Are e-cigarettes a panacea whose potential to end smoking-related deaths is being squashed by an unholy alliance of governments, Big Pharma and Big Tobacco? Aaron Biebert’s A Billion Lives claims so. If you haven’t already I’d suggest checking out this interview Biebert did about his documentary. It is a technically polished but eyebrow-raising documentary advocating for the businesses selling and the consumers using various vaping technologies. For non-smokers who don’t closely follow these issues, the documentary raises important questions about opposition to smoke-free devices. But just as one should be wary of tobacco-safety data produced with tobacco-industry money, skeptical audiences will have a hard time putting too much stock in a doc so strongly aligned with vape entrepreneurs. Theatrical prospects are slim, but the vast community of e-cig enthusiasts should ensure a healthy life on video formats. Although the documentary didn’t touch too much of ejuice and the making of ejuice. The diy ejuice industry is really start to take off as well, with it’s own small niche community around it.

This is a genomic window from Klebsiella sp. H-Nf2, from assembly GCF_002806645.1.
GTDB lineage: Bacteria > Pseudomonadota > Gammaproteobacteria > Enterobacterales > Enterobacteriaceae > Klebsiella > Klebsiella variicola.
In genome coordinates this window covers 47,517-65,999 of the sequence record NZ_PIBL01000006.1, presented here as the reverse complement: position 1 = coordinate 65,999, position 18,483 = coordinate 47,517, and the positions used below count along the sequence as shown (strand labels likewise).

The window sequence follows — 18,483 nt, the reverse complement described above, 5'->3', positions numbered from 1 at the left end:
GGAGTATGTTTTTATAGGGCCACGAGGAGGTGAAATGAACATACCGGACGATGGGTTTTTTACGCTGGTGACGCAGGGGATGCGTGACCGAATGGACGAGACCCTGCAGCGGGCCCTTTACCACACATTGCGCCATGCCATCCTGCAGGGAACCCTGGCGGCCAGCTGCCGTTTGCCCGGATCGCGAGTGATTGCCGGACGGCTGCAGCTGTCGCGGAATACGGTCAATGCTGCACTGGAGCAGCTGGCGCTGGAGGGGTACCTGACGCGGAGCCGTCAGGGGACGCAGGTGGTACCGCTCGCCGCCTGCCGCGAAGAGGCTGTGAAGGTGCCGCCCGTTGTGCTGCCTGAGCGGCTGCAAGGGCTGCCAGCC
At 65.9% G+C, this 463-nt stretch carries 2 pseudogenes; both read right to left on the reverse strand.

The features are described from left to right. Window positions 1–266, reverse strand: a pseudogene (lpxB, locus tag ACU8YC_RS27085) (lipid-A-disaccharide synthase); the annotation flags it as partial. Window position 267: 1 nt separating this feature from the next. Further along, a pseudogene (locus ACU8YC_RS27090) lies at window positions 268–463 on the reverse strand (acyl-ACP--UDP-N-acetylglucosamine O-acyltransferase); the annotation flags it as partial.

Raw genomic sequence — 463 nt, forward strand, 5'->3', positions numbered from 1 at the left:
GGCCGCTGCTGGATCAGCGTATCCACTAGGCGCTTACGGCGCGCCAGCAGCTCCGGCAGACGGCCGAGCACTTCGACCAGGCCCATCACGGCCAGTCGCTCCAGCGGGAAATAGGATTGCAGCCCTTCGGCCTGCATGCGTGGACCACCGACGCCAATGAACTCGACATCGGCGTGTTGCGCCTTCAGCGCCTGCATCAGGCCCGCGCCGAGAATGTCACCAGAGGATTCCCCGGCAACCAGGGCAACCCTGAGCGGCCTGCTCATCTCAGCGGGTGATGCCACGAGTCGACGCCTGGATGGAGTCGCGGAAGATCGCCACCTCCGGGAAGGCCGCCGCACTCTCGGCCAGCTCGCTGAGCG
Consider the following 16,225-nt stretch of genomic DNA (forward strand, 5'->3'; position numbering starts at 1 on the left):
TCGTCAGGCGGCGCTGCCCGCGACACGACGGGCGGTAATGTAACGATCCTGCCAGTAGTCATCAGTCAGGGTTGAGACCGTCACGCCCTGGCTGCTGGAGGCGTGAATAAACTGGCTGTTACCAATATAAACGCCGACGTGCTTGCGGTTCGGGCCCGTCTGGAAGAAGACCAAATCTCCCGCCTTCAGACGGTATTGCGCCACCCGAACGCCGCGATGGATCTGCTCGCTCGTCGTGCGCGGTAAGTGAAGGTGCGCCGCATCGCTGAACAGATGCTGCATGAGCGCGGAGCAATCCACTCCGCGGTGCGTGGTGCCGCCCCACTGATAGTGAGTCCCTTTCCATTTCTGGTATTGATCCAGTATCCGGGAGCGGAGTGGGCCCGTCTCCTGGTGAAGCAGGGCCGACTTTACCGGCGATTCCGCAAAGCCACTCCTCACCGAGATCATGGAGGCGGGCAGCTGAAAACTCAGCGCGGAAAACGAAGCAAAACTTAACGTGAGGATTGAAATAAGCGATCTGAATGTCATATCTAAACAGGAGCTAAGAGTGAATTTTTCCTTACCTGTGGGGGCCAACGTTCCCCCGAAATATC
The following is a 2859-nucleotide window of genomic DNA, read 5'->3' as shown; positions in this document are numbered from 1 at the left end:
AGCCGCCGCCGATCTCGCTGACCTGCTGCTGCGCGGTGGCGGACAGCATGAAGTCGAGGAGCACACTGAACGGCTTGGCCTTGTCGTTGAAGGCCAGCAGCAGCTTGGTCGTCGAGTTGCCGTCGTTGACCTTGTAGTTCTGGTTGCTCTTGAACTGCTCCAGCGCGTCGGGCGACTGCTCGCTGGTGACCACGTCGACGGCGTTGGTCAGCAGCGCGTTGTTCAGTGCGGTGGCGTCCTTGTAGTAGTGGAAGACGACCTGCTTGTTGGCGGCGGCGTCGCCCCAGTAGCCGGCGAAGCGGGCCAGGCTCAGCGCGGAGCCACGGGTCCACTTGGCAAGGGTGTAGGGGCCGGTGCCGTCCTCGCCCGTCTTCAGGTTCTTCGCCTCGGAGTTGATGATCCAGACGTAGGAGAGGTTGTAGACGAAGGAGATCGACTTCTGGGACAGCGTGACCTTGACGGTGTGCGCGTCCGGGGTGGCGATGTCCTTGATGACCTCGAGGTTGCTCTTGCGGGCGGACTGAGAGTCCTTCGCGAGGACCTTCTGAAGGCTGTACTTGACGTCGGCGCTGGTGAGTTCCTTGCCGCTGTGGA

The sincerity of Biebert’s concern about smoking-related cancer is not to be undermined (although one quickly tires of the film’s constant references to the “billion lives” it says cigarette smoking will claim this century). One should also not dismiss his concerns about the hasty regulations that have been slapped on electronic cigarettes, which many believe (correctly or not) to be a healthful alternative. But how seriously can one take a documentary whose entire explanation of 1998’s historic Tobacco Master Settlement Agreement is delivered by a male model?

Biebert is unmistakeably correct to look skeptically at anti-vape data originating from institutions with an interest in the status quo, though he offers no studies to back up his assumption that they’re safe. He also raises nagging concerns about the interest that governments have in the taxes derived from cigarette sales. But he cannot just give a title card claiming that “governments collect more money from cigarettes than retailers, farmers, & Big Tobacco combined” without backing it up with any solid proof.

In making the case that vapor devices are both a sureshot way to break the habit and so very safe that we should encourage them as an alternative, the movie needs verifiable data and credible, disinterested interviewees. Even in their absence, though, news that electronic cigarettes are completely banned in some countries where conventional cigarettes are readily available is sufficient to make anyone suspect a conspiracy.